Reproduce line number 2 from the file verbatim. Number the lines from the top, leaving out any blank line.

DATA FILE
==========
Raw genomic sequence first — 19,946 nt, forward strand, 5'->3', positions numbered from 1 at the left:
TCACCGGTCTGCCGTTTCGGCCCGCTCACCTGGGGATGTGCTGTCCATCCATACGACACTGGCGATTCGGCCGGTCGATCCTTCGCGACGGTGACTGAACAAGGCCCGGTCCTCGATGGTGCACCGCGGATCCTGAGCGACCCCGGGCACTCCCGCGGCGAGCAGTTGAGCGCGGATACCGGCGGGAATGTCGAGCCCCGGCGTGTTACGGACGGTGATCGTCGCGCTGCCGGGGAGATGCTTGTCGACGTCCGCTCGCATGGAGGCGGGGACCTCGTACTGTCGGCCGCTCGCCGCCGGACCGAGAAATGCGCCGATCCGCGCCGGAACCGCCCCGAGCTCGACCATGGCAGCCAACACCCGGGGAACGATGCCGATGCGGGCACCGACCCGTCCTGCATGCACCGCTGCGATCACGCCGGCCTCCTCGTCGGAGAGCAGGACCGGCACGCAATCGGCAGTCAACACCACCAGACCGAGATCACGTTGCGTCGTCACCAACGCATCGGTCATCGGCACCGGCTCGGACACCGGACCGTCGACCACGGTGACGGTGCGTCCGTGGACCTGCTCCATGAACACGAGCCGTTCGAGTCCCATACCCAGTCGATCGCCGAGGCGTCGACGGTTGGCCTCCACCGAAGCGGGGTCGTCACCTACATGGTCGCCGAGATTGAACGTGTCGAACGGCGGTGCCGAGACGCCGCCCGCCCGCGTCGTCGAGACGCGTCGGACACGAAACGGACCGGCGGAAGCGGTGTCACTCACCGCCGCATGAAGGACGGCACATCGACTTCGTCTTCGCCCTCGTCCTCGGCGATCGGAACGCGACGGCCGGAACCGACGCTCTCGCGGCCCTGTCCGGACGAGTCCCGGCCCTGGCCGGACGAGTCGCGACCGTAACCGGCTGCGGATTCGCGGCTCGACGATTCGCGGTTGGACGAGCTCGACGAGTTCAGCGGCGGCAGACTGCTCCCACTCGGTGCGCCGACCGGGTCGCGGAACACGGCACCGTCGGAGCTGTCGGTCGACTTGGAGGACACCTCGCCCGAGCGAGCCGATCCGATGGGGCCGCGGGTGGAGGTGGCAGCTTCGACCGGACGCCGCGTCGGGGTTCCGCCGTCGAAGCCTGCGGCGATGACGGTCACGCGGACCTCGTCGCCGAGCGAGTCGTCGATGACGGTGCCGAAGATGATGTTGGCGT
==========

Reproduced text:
TCACCGGTCTGCCGTTTCGGCCCGCTCACCTGGGGATGTGCTGTCCATCCATACGACACTGGCGATTCGGCCGGTCGATCCTTCGCGACGGTGACTGAACAAGGCCCGGTCCTCGATGGTGCACCGCGGATCCTGAGCGACCCCGGGCACTCCCGCGGCGAGCAGTTGAGCGCGGATACCGGCGGGAATGTCGAGCCCCGGCGTGTTACGGACGGTGATCGTCGCGCTGCCGGGGAGATGCTTGTCGACGTCCGCTCGCATGGAGGCGGGGACCTCGTACTGTCGGCCGCTCGCCGCCGGACCGAGAAATGCGCCGATCCGCGCCGGAACCGCCCCGAGCTCGACCATGGCAGCCAACACCCGGGGAACGATGCCGATGCGGGCACCGACCCGTCCTGCATGCACCGCTGCGATCACGCCGGCCTCCTCGTCGGAGAGCAGGACCGGCACGCAATCGGCAGTCAACACCACCAGACCGAGATCACGTTGCGTCGTCACCAACGCATCGGTCATCGGCACCGGCTCGGACACCGGACCGTCGACCACGGTGACGGTGCGTCCGTGGACCTGCTCCATGAACACGAGCCGTTCGAGTCCCATACCCAGTCGATCGCCGAGGCGTCGACGGTTGGCCTCCACCGAAGCGGGGTCGTCACCTACATGGTCGCCGAGATTGAACGTGTCGAACGGCGGTGCCGAGACGCCGCCCGCCCGCGTCGTCGAGACGCGTCGGACACGAAACGGACCGGCGGAAGCGGTGTCACTCACCGCCGCATGAAGGACGGCACATCGACTTCGTCTTCGCCCTCGTCCTCGGCGATCGGAACGCGACGGCCGGAACCGACGCTCTCGCGGCCCTGTCCGGACGAGTCCCGGCCCTGGCCGGACGAGTCGCGACCGTAACCGGCTGCGGATTCGCGGCTCGACGATTCGCGGTTGGACGAGCTCGACGAGTTCAGCGGCGGCAGACTGCTCCCACTCGGTGCGCCGACCGGGTCGCGGAACACGGCACCGTCGGAGCTGTCGGTCGACTTGGAGGACACCTCGCCCGAGCGAGCCGATCCGATGGGGCCGCGGGTGGAGGTGGCAGCTTCGACCGGACGCCGCGTCGGGGTTCCGCCGTCGAAGCCTGCGGCGATGACGGTCACGCGGACCTCGTCGCCGAGCGAGTCGTCGATGACGGTGCCGAAGATGATGTTGGCGT